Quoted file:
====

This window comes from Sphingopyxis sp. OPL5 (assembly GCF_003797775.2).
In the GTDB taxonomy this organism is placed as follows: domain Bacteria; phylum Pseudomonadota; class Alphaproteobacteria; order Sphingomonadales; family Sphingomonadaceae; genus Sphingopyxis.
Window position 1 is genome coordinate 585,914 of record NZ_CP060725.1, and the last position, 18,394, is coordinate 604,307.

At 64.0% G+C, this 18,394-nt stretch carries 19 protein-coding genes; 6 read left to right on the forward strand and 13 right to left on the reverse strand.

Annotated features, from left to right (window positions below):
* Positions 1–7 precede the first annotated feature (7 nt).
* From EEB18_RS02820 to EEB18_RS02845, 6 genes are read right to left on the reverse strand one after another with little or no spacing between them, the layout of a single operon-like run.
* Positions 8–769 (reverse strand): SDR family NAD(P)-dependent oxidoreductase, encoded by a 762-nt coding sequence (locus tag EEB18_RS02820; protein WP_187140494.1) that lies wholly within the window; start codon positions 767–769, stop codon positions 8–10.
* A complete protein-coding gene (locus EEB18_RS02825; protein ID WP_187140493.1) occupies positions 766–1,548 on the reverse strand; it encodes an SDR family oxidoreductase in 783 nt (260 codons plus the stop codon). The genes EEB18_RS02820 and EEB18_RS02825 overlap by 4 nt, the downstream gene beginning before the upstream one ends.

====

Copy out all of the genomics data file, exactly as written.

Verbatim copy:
This window comes from Sphingopyxis sp. OPL5 (assembly GCF_003797775.2).
In the GTDB taxonomy this organism is placed as follows: domain Bacteria; phylum Pseudomonadota; class Alphaproteobacteria; order Sphingomonadales; family Sphingomonadaceae; genus Sphingopyxis.
Window position 1 is genome coordinate 585,914 of record NZ_CP060725.1, and the last position, 18,394, is coordinate 604,307.

At 64.0% G+C, this 18,394-nt stretch carries 19 protein-coding genes; 6 read left to right on the forward strand and 13 right to left on the reverse strand.

Annotated features, from left to right (window positions below):
* Positions 1–7 precede the first annotated feature (7 nt).
* From EEB18_RS02820 to EEB18_RS02845, 6 genes are read right to left on the reverse strand one after another with little or no spacing between them, the layout of a single operon-like run.
* Positions 8–769 (reverse strand): SDR family NAD(P)-dependent oxidoreductase, encoded by a 762-nt coding sequence (locus tag EEB18_RS02820; protein WP_187140494.1) that lies wholly within the window; start codon positions 767–769, stop codon positions 8–10.
* A complete protein-coding gene (locus EEB18_RS02825; protein ID WP_187140493.1) occupies positions 766–1,548 on the reverse strand; it encodes an SDR family oxidoreductase in 783 nt (260 codons plus the stop codon). The genes EEB18_RS02820 and EEB18_RS02825 overlap by 4 nt, the downstream gene beginning before the upstream one ends.